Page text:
The power detector circuit 10, described in detail as FIG. 1 above, converts the sampled ac power input to the power detector 10 at port 12 into an essentially a dc voltage corresponding to the ac power level at node 14. The ac power level control signal, used to drive the RF amplifier gain control port 38, is derived from the detected power, Vdet, at node 14. In the preferred embodiment of the invention, a variable gain control signal amplifier 44 is used to further condition the Vdet signal at node 14. The dual input operational simplifier 44 also allows the use of an ac, or RF, power reference signal to select the predetermined power level at RF amplifier output 40. Multiple, selectable, ac power reference signals allow the ac power output level of the cellular radio to be operated at a plurality of predetermined power levels at RF amplifier output 40. Operational amplifier 44 compares Vdet of node 14 with the selectable ac power reference signal of node 46 to determine the signal at the operational amplifier output node 48, from which the ac power level control signal is derived.

Transistor 50, with transistor bias voltage Vcc1 at node 52, can also to added to the AGC system to further condition the ac power level control signal provided to the RF amplifier gain control node 38. The AGC system works by adjusting the RF amplifier output 40 until the voltages at the operational amplifier input nodes 14 and 46 are equal. Maintaining the equilibrium between operational amplifier inputs 14 and 46 insures that the RF amplifier output 40 is maintained at a constant level corresponding to the selectable ac, or RF, power reference signal at node 46.

Although RF amplifier 34 has been depicted in FIG. 4 as a single stage device, the present invention can also be configured with multiple stages of amplification. In addition, the same AGC concept presented in FIG. 4 can also be achieved with the present invention by making RF output device 34 a variable loss RF attenuator, or multiple stages of attenuator. The attenuator would likewise have a RF input 36, a RF output 40, and a RF attenuator loss control port 38. Further, an AGC system as presented in FIG. 4, using either amplifiers or attenuators, is applicable to RF receiver systems as well as RF transmitters. Although an AGC system for control of RF devices has been presented above and in FIG. 4, the present invention can be configured with power output devices of essentially any frequency.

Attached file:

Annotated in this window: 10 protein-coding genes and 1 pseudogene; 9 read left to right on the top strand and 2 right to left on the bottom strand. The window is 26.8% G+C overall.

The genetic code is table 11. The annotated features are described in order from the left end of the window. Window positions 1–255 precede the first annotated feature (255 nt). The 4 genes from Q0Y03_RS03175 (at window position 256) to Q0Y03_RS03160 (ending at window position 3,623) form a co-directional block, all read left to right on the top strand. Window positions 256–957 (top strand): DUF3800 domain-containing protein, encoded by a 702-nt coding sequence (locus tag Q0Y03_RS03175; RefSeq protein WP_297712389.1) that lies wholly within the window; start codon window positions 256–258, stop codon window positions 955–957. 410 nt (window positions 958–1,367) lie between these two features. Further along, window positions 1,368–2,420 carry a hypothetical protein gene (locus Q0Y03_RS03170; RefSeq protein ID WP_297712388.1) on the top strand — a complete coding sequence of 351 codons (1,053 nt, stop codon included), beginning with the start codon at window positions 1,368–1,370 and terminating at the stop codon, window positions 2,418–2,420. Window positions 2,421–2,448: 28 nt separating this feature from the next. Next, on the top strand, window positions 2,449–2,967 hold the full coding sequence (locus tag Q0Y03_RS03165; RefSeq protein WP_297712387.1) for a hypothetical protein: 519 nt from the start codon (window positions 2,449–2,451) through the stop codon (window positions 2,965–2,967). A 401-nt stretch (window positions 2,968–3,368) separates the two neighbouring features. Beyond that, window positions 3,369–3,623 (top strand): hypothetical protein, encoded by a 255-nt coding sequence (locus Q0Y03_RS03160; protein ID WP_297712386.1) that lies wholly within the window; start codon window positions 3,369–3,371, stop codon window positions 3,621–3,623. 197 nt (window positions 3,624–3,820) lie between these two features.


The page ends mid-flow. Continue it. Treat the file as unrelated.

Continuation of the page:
The present invention possesses several advantages over the prior art devices. Since the quiescent current flow through both diodes of the power detector is equal, diodes with matched electrical characteristics will act to cancel any changes of quiescent voltage over temperature. Therefore, power measurement errors associated with the change in diode quiescent voltage can be essentially eliminated. Minimizing these types of errors is critical since the cellular telephone must operate consistently in environmental extremes from -30 C. to +60 C. Further, the circuitry involved is minimal, involving just a handful of parts. The components used in the present design are also inexpensive. The use of matched diode pairs and 1% tolerance resistors, both commercially available, allow the present invention to be constructed with a minimum of cost and without a requirement for tuning or fine adjustment.

Patent Citations
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Referenced by
Citing PatentFiling datePublication dateApplicantTitle
US5969438 *Mar 9, 1998Oct 19, 1999International Business Machines CorporationElectronic apparatus having a power supply unit that can switch between internal and external power sources
US6329809 *Jan 27, 2000Dec 11, 2001Rf Micro Devices, Inc.RF power amplifier output power sensor
US6528983 *Nov 2, 2001Mar 4, 2003Rf Micro Devices, Inc.Power sensor for RF power amplifier
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US20130102332 *Dec 5, 2011Apr 25, 2013Empire Technology Development LlcChanging the orientation of a user based at least in part on transmit power
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Classifications
U.S. Classification324/95, 324/119
International ClassificationH03G3/30, H04B7/005
Cooperative ClassificationH04W52/52, H03G3/3036
European ClassificationH03G3/30D